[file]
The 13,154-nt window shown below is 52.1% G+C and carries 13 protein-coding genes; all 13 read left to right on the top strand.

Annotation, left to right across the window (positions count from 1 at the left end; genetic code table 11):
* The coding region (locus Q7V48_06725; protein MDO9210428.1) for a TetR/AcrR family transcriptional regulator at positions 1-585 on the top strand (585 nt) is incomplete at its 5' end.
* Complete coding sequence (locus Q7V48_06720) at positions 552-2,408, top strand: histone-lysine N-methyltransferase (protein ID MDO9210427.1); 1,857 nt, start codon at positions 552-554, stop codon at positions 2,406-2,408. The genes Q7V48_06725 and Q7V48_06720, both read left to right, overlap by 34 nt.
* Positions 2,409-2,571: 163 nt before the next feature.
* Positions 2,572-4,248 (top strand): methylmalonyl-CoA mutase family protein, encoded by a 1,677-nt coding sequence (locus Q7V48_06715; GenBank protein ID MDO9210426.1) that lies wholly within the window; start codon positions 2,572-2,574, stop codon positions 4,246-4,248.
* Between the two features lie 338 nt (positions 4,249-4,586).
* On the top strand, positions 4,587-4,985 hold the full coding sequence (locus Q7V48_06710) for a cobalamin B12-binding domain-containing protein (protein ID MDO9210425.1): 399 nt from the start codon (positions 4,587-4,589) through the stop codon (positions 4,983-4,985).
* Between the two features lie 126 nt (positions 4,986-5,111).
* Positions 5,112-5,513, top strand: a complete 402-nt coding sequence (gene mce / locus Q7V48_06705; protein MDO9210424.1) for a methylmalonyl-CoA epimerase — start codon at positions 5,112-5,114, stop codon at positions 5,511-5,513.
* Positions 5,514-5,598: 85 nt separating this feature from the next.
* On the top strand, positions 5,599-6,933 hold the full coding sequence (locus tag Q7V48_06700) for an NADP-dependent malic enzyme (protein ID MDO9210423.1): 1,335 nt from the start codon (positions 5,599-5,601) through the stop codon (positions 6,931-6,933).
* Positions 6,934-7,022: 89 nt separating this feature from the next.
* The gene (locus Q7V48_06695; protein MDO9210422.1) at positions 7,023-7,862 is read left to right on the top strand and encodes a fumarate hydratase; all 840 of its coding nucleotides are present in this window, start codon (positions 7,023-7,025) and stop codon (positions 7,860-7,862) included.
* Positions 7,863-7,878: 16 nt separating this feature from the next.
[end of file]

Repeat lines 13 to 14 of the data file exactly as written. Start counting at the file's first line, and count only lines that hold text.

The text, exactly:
* Positions 6,934-7,022: 89 nt separating this feature from the next.
* The gene (locus Q7V48_06695; protein MDO9210422.1) at positions 7,023-7,862 is read left to right on the top strand and encodes a fumarate hydratase; all 840 of its coding nucleotides are present in this window, start codon (positions 7,023-7,025) and stop codon (positions 7,860-7,862) included.